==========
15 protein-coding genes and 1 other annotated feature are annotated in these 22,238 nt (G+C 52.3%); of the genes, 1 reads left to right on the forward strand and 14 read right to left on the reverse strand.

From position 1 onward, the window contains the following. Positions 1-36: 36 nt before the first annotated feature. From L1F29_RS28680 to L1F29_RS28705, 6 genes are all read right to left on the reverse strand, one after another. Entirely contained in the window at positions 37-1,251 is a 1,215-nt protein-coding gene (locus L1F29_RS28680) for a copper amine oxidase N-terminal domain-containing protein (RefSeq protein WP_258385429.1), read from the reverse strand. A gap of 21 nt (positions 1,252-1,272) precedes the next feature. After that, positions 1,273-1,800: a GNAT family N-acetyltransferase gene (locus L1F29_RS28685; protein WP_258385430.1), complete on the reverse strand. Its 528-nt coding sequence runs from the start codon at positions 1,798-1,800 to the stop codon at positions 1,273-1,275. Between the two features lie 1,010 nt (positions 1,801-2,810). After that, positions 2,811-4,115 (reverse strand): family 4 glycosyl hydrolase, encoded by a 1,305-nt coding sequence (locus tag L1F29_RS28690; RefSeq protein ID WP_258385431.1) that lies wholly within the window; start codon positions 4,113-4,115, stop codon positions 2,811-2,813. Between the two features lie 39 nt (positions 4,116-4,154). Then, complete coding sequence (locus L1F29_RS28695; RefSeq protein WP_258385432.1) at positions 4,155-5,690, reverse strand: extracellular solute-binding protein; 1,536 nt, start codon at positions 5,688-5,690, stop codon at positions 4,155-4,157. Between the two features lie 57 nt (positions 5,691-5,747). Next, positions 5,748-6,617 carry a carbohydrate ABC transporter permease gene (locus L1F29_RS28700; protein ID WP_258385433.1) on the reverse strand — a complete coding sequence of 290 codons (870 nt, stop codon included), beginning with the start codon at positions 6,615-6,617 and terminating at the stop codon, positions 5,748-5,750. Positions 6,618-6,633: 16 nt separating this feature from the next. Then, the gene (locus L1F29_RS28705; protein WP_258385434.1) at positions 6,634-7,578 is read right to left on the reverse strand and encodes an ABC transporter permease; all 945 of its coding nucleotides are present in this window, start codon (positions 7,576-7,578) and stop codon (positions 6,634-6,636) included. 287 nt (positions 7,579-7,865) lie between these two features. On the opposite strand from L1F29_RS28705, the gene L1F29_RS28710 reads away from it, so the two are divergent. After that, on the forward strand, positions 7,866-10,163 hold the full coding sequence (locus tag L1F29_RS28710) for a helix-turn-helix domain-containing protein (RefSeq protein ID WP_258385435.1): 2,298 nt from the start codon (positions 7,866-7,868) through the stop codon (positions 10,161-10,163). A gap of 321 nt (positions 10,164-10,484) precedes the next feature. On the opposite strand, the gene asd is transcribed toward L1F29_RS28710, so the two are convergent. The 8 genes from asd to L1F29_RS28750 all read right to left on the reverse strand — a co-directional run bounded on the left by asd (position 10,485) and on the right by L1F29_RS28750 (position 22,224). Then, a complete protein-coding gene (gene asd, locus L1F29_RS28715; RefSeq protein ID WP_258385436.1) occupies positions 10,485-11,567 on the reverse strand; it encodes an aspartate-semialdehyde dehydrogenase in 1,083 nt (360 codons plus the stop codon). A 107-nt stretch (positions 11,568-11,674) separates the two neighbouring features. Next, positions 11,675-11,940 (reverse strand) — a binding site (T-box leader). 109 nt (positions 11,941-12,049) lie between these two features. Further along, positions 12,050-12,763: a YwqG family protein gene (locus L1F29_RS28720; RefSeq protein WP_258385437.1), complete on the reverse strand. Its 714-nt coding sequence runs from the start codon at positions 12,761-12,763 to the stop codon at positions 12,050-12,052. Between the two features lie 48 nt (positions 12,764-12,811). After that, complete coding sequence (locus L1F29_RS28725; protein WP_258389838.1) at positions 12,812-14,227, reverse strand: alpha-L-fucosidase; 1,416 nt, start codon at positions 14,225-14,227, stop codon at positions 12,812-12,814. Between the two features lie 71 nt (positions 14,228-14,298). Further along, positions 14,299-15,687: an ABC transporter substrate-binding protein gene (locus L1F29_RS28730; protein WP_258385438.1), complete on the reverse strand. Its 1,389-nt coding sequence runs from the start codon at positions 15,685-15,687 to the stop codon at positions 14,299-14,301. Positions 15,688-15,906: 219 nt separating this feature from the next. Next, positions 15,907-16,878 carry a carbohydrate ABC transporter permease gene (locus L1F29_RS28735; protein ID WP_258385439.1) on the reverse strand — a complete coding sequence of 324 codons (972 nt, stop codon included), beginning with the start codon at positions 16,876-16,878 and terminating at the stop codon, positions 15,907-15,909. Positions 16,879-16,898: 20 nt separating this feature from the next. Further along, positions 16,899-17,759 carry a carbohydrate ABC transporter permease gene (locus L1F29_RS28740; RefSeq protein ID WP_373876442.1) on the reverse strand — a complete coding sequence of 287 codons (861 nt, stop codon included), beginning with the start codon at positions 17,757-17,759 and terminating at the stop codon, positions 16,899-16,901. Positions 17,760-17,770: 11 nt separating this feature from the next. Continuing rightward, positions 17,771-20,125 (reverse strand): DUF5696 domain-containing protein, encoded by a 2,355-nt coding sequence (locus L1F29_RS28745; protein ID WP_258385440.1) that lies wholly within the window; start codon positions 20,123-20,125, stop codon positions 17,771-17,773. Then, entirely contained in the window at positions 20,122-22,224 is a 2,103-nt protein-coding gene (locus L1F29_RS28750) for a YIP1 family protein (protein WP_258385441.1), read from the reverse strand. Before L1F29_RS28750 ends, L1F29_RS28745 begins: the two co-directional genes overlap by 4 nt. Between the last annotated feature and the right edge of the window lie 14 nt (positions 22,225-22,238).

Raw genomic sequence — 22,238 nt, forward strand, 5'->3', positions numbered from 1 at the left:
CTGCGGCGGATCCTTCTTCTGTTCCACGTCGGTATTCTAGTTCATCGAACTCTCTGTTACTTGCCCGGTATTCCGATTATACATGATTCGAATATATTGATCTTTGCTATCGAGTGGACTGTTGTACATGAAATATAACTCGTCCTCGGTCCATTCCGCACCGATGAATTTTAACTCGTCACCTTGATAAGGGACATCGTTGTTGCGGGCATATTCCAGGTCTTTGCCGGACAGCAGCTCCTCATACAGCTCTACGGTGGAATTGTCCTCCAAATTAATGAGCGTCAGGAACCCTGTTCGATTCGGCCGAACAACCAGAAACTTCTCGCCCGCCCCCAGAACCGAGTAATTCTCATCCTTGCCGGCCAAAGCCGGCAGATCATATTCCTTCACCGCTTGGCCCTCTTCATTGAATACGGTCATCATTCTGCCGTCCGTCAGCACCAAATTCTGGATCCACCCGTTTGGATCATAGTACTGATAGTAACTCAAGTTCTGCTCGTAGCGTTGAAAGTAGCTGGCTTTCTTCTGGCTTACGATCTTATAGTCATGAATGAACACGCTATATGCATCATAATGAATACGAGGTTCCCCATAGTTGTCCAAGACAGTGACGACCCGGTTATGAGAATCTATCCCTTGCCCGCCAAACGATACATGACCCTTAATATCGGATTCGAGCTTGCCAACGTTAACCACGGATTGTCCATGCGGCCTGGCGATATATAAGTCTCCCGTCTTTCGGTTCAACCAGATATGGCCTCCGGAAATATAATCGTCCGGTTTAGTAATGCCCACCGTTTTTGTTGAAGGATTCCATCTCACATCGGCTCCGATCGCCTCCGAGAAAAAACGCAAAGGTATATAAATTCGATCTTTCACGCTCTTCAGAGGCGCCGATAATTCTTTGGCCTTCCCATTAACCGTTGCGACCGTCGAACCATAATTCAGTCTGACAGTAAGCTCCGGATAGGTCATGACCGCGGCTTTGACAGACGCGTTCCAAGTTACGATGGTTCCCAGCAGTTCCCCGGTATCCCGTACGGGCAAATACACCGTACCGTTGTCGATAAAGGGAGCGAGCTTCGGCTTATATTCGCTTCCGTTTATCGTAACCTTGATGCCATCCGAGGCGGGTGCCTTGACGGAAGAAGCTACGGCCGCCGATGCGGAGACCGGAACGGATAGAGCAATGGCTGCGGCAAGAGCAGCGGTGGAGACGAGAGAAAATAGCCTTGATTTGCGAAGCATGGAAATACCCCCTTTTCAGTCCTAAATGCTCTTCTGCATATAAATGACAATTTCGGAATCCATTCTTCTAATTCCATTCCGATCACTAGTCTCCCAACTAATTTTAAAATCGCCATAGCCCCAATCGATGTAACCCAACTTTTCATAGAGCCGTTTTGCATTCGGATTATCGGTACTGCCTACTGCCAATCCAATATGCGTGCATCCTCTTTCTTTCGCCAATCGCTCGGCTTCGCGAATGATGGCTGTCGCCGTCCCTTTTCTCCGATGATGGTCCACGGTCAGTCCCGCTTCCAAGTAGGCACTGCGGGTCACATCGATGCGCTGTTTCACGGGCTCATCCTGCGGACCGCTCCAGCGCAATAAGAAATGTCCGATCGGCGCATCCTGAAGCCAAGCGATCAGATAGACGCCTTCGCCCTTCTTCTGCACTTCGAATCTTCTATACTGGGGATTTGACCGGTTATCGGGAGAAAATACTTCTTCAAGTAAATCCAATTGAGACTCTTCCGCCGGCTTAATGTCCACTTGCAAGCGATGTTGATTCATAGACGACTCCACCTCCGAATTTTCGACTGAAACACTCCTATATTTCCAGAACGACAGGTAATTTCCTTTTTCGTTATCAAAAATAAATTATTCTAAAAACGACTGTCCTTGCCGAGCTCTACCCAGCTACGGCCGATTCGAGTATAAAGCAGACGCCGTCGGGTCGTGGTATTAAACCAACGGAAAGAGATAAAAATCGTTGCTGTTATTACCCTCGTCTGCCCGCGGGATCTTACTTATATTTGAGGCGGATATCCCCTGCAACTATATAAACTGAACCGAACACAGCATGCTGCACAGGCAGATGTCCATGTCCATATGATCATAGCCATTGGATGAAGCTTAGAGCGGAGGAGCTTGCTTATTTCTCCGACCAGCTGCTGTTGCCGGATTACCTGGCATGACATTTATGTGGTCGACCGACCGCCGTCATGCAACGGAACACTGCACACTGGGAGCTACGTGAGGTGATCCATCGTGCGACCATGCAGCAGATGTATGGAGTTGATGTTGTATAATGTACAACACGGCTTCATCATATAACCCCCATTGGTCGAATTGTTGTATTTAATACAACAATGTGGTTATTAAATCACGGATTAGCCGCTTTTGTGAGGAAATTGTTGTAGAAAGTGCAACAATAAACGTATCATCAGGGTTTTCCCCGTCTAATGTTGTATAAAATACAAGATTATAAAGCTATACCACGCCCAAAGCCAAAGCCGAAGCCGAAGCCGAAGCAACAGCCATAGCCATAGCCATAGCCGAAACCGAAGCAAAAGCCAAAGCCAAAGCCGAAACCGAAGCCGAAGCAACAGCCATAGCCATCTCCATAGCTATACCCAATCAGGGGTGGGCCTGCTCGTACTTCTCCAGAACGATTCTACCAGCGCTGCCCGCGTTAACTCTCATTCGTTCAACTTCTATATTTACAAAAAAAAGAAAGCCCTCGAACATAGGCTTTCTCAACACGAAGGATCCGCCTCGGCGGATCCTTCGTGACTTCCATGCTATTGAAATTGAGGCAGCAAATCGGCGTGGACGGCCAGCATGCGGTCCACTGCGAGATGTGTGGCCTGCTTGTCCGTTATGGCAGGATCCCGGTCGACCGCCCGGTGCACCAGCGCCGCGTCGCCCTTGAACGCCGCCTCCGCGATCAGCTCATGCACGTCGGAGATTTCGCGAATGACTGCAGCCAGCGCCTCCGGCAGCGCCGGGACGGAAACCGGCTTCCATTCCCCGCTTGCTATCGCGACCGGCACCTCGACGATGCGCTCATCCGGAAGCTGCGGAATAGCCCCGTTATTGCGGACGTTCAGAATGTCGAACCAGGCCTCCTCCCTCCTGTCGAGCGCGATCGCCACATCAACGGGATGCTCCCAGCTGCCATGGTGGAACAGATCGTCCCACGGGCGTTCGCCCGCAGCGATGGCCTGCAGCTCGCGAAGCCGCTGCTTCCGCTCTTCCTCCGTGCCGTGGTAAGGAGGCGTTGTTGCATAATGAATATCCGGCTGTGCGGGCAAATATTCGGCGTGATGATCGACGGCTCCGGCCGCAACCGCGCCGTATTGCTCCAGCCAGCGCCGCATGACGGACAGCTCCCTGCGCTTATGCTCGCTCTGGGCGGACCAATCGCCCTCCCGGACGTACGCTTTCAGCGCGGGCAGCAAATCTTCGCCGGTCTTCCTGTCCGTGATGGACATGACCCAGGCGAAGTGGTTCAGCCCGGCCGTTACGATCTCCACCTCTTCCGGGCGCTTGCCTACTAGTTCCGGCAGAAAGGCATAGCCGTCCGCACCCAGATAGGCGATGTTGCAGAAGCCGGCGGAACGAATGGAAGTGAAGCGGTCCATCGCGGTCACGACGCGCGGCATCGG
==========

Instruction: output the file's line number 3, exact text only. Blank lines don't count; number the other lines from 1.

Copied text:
Raw genomic sequence — 22,238 nt, forward strand, 5'->3', positions numbered from 1 at the left: